Thursday, 17 May 2012

New Drinking Hole: Bar le Jockey//Being Introduced to the Negroni

So, if you know me at all - you'll know Ines doesn't do the whole sweet drink with the umbrella/crazy colors/fancy glassware. 99% of the time, if we're out at our favorite watering-hole (my pick: the Claremont, on Sherbrooke O. & Grey in Westmount, next to the Pharmaprix, for their extensive bar and consistently good food), you can see me clutching an extra-dry (and I mean DRY AS A BONE) gin martini with extra olives (MUST be made with Hendrick's); a Stolichnaya (or Belvedere, sometimes I like that fancy Polish vodka) on the rocks with a lemon twist; or a Macallan's 12 year scotch, double, served neat. If it's too hot for any of these (although there is no time of the year where it's too hot for a nice martini), I might venture out for some sangria or gin and tonic (but with the gin doubled and just a splash of tonic for effervescence).

I have a certain condescension when it comes to drinkers who drink their stuff mixed with a lot of things, to make it not taste like alcohol - it seems kind of like, going out to buy a Lamborghini, only to replace the engine with one from a Prius, or taking the claws out of a puma or something - so you could guess my skepticism as my beer- and rum-and-coke-drinking boyfriend lugged me out to Rosemont/Petite Patrie to Bar le Jockey (on St Zotique somewhere; I don't remember exactly), promising an extensive bar.

A flair show at Bar le Jockey; image courtesy of

Upon entering, I was greeted by good music (not too loud for once) - Red Hot Chili Peppers (from their BloodSugarSexMagik days), the White Stripes, Jimi Hendrix and other good stuff that actually does not resemble techno or wailing/screaming (major points!) - and a bartender that actually understood what I meant when I rapidly barked out "martini, sec, vraiement sec, fait avec Hendrick's et avec beaucoup d'olives, s'il vous plait." The martini had the proper legs on the sides of the glass, the bartender used the proper technique of RINSING THE GLASS WITH DRY VERMOUTH (not just haphazardly throwing it in the shaker), and didn't shake the gin for too long, resulting in a nice, smooth, dry martini, accompanied by the good kind of olives (garlic marinated queen olives in this instance - more points!). Like a good bartender, he asked me to taste the martini, so that he could remake it for me if it wasn't for my liking (big, fat, gold star at this point!). He didn't quite make it as well as the Claremont (which I have been frequenting for years, therefore they know exactly what I want - this guy almost nailed it - it might take a few visits before we solve this problem) , but he knew what he was doing and what I loved the most was that he didn't water down the martini because I'm a girl.

I have this mini-rant every time I walk into a bar and I ask the bartender to create me a drink, he makes me this pink-sugar-fruit-amaretto explosion thingy served in a pineapple or something - so preparing for a mini-b*tchfit, I asked him to make me something that I would like, that wouldn't be pink or blue or garnished with  cherries and umbrellas. He asked if I was very partial to Hendrick's, and I said I was, so he told me he would make me a traditional Italian cocktail, using Hendrick's and sweet vermouth, instead of the dry variety.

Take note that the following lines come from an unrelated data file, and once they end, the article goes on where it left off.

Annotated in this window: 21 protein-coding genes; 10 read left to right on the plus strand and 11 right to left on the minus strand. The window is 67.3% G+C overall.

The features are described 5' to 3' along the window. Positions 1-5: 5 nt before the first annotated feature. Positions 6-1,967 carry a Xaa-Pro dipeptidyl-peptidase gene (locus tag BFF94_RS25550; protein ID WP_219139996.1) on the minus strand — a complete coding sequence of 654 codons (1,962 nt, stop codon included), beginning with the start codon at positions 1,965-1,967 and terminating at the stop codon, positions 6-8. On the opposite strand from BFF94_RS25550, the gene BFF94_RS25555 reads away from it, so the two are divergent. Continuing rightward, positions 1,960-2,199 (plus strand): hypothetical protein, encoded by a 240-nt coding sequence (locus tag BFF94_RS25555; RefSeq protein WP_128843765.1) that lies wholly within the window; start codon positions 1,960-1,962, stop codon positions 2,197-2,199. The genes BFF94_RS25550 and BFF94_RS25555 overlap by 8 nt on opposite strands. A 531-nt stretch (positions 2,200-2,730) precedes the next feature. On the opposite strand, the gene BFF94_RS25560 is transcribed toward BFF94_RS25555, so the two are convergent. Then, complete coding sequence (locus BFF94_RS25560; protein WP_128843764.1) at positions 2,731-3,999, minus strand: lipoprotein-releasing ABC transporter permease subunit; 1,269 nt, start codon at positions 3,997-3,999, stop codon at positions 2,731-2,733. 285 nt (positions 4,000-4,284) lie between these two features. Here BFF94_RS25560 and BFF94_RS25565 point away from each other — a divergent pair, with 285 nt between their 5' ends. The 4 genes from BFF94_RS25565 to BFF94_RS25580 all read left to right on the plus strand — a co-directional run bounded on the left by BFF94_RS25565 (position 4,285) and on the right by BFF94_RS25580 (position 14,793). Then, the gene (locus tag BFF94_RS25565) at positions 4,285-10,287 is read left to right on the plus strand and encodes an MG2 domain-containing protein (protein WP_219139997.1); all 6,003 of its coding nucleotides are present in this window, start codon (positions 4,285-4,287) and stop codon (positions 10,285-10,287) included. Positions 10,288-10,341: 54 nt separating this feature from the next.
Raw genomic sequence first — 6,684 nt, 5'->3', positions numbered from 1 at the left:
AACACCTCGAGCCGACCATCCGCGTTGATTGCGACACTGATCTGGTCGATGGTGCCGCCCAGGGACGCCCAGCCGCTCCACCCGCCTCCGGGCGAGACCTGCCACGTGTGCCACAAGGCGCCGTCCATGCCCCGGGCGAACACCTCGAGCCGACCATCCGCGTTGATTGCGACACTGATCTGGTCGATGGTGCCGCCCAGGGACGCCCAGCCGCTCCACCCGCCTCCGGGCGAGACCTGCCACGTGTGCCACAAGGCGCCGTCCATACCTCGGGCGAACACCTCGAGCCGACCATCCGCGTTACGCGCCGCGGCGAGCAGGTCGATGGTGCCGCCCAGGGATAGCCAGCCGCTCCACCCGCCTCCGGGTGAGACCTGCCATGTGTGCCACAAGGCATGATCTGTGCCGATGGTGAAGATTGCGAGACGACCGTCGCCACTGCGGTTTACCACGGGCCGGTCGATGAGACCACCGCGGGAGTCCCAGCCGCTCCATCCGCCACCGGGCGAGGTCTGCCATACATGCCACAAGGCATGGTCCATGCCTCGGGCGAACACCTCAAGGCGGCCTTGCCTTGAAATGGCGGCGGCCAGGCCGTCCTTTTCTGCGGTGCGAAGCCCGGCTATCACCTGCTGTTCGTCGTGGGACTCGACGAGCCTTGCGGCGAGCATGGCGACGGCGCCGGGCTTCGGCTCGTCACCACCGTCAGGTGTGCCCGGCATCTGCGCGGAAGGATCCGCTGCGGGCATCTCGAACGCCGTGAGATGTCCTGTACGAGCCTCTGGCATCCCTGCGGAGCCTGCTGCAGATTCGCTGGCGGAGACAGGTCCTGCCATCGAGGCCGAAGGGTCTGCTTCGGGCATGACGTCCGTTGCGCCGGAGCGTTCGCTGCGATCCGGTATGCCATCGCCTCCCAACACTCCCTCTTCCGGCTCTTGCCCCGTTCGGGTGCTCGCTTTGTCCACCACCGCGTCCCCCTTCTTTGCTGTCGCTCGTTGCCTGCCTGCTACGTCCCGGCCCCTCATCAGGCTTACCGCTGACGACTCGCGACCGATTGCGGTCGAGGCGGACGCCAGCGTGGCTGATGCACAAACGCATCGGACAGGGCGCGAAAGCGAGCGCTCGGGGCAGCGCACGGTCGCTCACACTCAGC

He made me a negroni - delightfully bitter, not sweet, and refreshingly citrusy. 1 part gin, 1 part sweet vermouth, and 1 part campari (or orange bitters), served on the rocks in an old fashioned (or lowball) glass wiped down at first with a burnt orange (yes, you get to set an orange peel on fire!), then garnished with a burnt orange twist, this traditional apertif has become a welcome addition to my very limited repertoire of "acceptable" drinks. It's a cocktail I feel is a bit neglected alongside the ever-multiplying explosion of appletinis, lychee martinis, screaming orgasms and other sugary-sweet drinks posing as grown-up cocktails, but is so much more complex and interesting in its portrayal of a single, unpopular flavor: bitterness (don't knock on bitterness - it's a very useful flavor aspect that can enhance other flavors placed alongside it).

All in all, the capable bartender at Bar le Jockey made my experience there very enjoyable, and I should think when I'm in the east end of town I will visit more frequently. For those of you who don't drink cocktails, the bar has a very nice selection of beers, rums and scotches as far as I could see (they have an extensive bar and I couldn't make out all the bottles), and for those of you who prefer the cocktail variety that makes me cringe like a vampire in sunlight, there are some house creations that are, for example, garnished with pink cotton candy and other sugary manners of garnishes (a gaggle of girls were going bonkers over that whole situation). My only caveat is that this bar has no food - and we know Ines likes food with her drinks - but they do have little nibbles that are pretty decent (cabanossi/mini pepperoni, pickled eggs, chips & salsa etc.). They also have flair shows (I got too tired to stay late for the shows... Ines is clearly getting old and decrepit), and a DJ that will spin your requests nightly. The pricing was a welcome change from bars in more popular areas; a cocktail will set you back around $9-12, depending on what's in it - I was used to some bars robbing me blind for a watery martini.

Conclusion: if you're in that neck of the woods - go to Bar le Jockey. You might end up hungry, but you will be very happily drunk, and you WILL have a lot of fun trying out new drinks.

Happy drinking, and wishing an awesome long weekend to all!

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